Google Analytics won’t provide you with a clear-cut answer as to how effective your content is. This is because the buyer’s journey is seldom as simple as performing a web search, discovering your blog article, and heading to make a purchase.

However, there are certain metrics you can track to see how your content pieces are helping. Your process for doing this will vary depending upon what you are ultimately trying to get out of your content plan.

Rather than immediately purchasing a ton of content and hoping for the best, think about what you intend to do with your content and how educating your customers can benefit you directly.

What Industries Should Use Content?

Virtually every type of business can benefit from some form of content. This is as true for small businesses as it is for big corporations.

One of the primary reasons for this is that most consumers would rather learn about your company on their own time and in a way that benefits them. For many consumers, this is more attractive than being barraged with paid ads or sorting through all the new marketing emails they get daily.

Great content should always do one of the following:

  • Teach consumers about your business

  • Give consumers the tools they need to solve a problem

  • Help consumers make an informed purchasing decision

  • Learn how a professional product or service beats at-home DIY

  • Offers relevant industry news that directly impacts the consumer

  • Offers a distinct and interesting opinion on a business-related matter

What is synonymous with all of these? The power and the tools are in the hands of the consumer. While newcomers may feel that educating a customer will cause them to lose business, the opposite is almost always true. And, your audience will trust you more and make them more likely to call and refer to your business for future problems.

Content and Social Media

Through the lens of our fulfillment services, we use content to describe the blogs we write for your business website. Content as a larger term can describe blogs, videos, infographics, and social media content.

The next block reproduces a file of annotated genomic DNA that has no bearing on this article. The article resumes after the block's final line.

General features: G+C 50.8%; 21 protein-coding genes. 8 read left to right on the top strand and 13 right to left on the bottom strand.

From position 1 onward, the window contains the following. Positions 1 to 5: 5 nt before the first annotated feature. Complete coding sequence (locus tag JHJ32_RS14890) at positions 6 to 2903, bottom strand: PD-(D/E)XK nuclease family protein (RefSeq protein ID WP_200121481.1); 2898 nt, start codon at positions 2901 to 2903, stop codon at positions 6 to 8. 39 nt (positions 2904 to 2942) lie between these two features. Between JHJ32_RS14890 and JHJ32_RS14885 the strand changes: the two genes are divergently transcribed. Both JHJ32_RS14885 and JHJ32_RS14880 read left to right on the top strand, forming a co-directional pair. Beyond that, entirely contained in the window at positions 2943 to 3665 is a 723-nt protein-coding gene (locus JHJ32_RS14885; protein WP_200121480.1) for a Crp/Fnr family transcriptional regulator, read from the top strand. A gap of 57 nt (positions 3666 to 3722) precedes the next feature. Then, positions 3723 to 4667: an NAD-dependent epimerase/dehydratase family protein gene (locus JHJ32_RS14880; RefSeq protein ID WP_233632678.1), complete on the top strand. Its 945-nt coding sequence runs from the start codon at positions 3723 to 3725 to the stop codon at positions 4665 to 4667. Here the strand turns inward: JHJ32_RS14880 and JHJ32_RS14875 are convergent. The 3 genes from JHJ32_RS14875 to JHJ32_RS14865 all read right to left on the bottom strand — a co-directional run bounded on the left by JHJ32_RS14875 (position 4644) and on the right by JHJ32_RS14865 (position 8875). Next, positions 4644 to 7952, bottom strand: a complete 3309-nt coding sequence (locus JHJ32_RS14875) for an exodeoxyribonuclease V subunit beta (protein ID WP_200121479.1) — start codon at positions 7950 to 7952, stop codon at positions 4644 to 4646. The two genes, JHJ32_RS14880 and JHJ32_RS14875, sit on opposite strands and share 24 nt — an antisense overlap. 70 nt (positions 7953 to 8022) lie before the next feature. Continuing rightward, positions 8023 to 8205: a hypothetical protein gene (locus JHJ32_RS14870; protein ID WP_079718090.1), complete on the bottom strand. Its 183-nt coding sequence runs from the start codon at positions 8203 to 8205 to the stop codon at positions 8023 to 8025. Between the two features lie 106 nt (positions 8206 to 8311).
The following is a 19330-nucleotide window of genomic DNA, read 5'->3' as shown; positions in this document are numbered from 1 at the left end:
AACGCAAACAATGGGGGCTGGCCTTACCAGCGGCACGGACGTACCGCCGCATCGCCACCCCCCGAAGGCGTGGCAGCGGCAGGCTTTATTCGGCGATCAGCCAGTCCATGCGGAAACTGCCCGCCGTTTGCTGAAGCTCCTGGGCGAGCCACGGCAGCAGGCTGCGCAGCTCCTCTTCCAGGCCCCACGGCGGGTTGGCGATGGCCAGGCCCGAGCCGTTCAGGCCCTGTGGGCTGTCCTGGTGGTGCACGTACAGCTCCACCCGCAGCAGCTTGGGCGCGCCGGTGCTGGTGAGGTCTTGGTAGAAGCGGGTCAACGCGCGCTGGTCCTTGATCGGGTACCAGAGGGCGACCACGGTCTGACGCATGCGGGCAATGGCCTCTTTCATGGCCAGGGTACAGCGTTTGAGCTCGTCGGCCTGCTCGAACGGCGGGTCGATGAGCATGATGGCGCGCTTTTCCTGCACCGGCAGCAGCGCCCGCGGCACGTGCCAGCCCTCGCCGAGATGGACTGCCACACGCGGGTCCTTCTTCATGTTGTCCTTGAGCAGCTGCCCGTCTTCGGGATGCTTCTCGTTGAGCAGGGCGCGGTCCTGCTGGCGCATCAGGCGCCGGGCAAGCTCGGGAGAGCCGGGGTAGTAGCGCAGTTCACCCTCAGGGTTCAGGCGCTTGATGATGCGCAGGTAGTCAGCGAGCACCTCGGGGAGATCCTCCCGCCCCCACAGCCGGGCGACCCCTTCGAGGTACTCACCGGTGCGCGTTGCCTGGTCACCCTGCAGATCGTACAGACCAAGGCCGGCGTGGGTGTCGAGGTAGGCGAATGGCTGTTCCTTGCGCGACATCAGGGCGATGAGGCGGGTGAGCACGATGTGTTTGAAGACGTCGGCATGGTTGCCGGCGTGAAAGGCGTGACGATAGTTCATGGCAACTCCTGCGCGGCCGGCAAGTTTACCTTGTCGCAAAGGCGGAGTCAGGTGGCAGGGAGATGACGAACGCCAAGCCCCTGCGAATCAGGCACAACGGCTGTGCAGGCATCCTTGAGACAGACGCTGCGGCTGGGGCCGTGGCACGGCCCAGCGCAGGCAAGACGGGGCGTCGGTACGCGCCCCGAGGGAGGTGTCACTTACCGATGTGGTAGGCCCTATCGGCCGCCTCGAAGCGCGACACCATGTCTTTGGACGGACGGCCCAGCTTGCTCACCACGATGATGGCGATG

Unfortunately, there is no recipe for success when it comes to choosing what type of content to pursue and in what amounts. There are a variety of proven marketing strategies available and it is always a matter of experimenting and seeing what your particular audience responds to.

Social media can be a great place to post short, but relevant content for your audience. It’s also a great platform to quickly share your blog articles so that readers can easily consume, like, and share your content.

Does the Amount of Content Matter?

This is a hotly contested debate, in which both sides have valid arguments. It is a no-brainer that content needs to be high-quality and informative to be relevant. However, consider that we live in a world where new content is uploaded every second of every day to the internet. If you’re new to content, it can be hard enough to get eyes on a few great articles per month let alone just one.

Studies indicate that a greater quantity of content steadily shows an increase in website traffic. Additionally, a greater volume of content grants more opportunities to measure what works best with your audience.

Decide on the amount of content you’re willing to commit to for the long haul, set a schedule, and stick to it. It can take months to a year to see results, especially if you are new to posting any type of content. In the meantime, there are ways to analyze how your content is benefitting your brand.

Methods for Tracking Your ROI

There isn’t a set, clean formula that shows your ROI the way that a paid marketing campaign might possess. Nevertheless, effective content will allow you to see a difference in various metrics steadily over time, including: